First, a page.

Tanker trucks carrying oil and refined products from Kurdistan to Iran
Since the New York Times exposed the Kurdistan Regional Government’s (KRG) longtime shipment of oil products to Iran in July 2010, Kurdish authorities have repeatedly said that only refined products are going to Iran, that it is all legal, and that any crude oil from the region would only go through pipelines controlled by the central government. In August however, a reporter from National Public Radio (NPR) went to the Kurdistan border and interviewed truck drivers waiting to cross over to Iran who said that they were carrying not only oil derivatives like fuel and gas, but also oil.
Kelly McEvers from NPR went to a border crossing point between the KRG and Iran and interviewed some of the trucks drivers lined up there. One said that he was carrying refined products, while another stated that his tanker was full of crude. Most said that they were heading to Iranian ports along the Persian Gulf, and had no idea where their cargos were going afterward. All said they were working for private companies. A member of the Change List accused the ruling Kurdistan Democratic Party (KDP) and Patriotic Union of Kurdistan (PUK) of being behind the trade. A spokesman for the KRG responded that the regional government sold surplus oil to private companies, and they could do what they wanted with it afterward. He acknowledged that some smuggling was going on with Iran, but that was a small operation and was not official KRG policy. The report contradicted earlier statements by Kurdistan officials. Before they denied that any oil was going to Iran. Other stories also noted that the truck drivers filled up at government run facilities and got their travel directions there as well, and KRG Natural Resource Minister admitted that the profits were going into government run accounts.
The slew of news articles about the Kurds’ activities this year have exposed their long standing smuggling to Iran. In the 1990s Kurdistan first began sending oil to Iran since they had friendly relations with Tehran, having fought on their side during the Iran-Iraq War in the 1980s, and to earn money independently from Baghdad that was controlled by their archenemy Saddam Hussein. After the 2003 invasion, the KRG began signing its own oil deals, started operating two oil fields, and claimed that it had the right to explore and export its own crude. The Oil Ministry objected to all of these moves and called them illegal. As a result of being shut out of the government run pipelines, the KRG decided to continue on with their smuggling operations to Iran, once again motivated by the fact that it provided revenue not controlled by Baghdad. They were able to do this rather quietly until the New York Times article this summer.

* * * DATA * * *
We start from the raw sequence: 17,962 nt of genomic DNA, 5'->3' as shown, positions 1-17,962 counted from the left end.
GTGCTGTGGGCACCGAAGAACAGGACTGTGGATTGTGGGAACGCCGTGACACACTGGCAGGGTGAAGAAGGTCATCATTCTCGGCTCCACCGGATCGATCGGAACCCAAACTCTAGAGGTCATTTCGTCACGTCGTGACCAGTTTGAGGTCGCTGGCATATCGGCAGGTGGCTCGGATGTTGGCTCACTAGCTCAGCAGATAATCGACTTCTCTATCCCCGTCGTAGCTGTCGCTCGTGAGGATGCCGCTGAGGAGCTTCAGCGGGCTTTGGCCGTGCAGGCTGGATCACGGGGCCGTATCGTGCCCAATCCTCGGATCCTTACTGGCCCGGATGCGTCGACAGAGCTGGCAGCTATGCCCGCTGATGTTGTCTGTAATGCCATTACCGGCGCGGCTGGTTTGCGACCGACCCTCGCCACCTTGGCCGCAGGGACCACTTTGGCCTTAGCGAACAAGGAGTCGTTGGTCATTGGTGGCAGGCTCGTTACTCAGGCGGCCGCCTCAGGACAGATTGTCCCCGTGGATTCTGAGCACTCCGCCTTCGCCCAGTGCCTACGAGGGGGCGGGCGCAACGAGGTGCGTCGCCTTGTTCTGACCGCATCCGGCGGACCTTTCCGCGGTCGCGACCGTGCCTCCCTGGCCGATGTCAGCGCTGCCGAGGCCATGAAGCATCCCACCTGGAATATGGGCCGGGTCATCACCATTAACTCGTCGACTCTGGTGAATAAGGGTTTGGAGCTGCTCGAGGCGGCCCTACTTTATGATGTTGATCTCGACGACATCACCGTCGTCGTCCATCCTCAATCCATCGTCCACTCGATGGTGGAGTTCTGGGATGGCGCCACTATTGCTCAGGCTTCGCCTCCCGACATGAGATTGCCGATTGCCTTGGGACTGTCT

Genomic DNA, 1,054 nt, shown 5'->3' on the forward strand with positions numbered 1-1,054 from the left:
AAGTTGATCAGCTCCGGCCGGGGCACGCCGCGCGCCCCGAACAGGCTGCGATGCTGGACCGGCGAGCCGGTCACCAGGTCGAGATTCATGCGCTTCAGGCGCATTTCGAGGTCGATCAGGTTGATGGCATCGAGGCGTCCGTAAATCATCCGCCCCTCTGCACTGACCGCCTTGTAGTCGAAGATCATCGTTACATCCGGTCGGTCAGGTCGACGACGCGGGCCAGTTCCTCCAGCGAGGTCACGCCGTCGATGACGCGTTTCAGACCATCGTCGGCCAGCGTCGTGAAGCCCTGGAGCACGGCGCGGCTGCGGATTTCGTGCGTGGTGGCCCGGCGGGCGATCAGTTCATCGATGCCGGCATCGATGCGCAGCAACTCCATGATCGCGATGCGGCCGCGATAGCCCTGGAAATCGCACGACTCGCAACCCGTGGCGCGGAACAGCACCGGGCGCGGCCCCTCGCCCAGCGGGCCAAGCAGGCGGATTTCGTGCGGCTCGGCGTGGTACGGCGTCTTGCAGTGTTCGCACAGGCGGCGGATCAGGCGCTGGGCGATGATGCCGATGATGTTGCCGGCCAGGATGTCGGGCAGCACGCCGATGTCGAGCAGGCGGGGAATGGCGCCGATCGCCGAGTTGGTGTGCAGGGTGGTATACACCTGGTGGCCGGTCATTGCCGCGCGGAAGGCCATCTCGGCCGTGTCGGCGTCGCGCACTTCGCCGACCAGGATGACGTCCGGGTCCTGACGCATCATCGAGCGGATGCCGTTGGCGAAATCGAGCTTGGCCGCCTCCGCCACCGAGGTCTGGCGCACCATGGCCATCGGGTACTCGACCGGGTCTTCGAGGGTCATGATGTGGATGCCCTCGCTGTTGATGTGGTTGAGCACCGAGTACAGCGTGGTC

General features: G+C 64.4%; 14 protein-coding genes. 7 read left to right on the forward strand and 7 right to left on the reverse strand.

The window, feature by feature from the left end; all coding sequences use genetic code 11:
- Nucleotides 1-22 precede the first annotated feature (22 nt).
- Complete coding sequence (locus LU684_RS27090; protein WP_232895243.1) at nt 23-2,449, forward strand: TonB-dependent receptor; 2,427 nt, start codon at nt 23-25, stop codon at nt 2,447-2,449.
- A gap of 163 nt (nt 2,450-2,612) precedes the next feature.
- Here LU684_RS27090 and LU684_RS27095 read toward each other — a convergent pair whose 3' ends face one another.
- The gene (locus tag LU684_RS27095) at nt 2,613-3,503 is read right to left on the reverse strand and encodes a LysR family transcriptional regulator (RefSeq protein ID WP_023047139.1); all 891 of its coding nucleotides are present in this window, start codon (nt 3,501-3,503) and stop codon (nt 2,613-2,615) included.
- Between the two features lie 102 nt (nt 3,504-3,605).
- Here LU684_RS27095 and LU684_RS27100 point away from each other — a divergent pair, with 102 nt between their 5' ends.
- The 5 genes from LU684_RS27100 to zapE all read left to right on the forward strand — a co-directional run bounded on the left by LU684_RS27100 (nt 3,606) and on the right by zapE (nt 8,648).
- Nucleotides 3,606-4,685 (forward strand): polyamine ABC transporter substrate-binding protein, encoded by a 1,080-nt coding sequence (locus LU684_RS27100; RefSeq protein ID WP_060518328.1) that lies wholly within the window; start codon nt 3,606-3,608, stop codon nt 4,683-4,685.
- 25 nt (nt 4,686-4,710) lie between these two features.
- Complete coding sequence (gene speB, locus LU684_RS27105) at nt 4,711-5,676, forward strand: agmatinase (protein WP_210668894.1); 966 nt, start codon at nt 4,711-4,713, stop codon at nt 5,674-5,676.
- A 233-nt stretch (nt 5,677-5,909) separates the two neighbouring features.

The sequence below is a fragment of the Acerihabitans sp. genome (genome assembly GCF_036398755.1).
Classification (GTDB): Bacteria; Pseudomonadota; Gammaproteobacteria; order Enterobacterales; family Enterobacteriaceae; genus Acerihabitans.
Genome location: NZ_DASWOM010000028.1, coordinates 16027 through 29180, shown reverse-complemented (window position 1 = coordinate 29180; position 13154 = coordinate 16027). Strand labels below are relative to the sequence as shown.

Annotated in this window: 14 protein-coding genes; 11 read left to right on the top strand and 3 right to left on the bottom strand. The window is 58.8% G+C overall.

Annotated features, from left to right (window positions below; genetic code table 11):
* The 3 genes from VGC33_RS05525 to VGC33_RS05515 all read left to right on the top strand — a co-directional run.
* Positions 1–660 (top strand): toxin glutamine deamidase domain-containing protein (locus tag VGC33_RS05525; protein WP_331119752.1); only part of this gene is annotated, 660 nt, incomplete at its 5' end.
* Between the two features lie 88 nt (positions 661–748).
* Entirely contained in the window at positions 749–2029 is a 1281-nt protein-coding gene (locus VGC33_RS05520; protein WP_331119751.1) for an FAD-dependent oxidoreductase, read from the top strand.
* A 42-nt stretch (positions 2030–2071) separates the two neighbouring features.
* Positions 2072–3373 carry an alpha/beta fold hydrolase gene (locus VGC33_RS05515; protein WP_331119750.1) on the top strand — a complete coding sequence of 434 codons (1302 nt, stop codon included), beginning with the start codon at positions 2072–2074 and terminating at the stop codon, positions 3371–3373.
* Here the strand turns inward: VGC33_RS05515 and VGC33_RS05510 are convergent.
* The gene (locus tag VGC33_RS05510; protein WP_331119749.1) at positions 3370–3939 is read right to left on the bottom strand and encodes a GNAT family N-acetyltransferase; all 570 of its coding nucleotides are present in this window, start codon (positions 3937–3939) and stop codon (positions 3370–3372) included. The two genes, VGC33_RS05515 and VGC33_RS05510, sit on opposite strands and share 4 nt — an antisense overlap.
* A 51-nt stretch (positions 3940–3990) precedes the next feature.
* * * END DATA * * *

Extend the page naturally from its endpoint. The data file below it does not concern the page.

All the press since then has brought up questions about the KRG’s activities, but it will not stop them. First, some have questioned whether the trade with Iran violates United Nations and U.S. sanctions on Iran that were just passed this year. Second, it re-ignites the dispute between the central and regional governments over who has authority over oil sales. Third, it brings up the lack of transparency within Kurdistan and Iraq in general, which has no real accounting for its oil industry, and the profits it generates. Last, it has increased internal tensions within the KRG between the ruling parties and the opposition who have accused the latter of corruption and running the region as their own personal fiefdom. Despite all this controversy, none of it is going to stop the shipments to Iran because no one can deter the Kurds from doing so right now. Baghdad has no control over the border in Kurdistan, and the U.S. wants to support Iraq so it will turn a blind eye to the KRG’s activities.
Dagher, Sam, “Smugglers in Iraq Blunt Sanctions Against Tehran,” New York Times, 7/8/10
International Crisis Group, “Oil For Soil: Toward A Grand Bargain On Iraq And The Kurds,” 10/28/08
Majid, Kamal, “An Assessment of the conditions in the Kurdish part of Iraq,” Brussels Tribunal.org, 7/23/08
McEvers, Kelly, “Flow Of Oil From Iraq To Iran Raises Concerns,” NPR, 8/13/10
Muhammad, Sardar, “KRG presidential candidates,” Niqash, 7/9/09
El-Tablawy, Tarek and Barzanji, Yahya, “Oil smuggling to Iran embarrassment for Iraq,” Associated Press, 7/13/10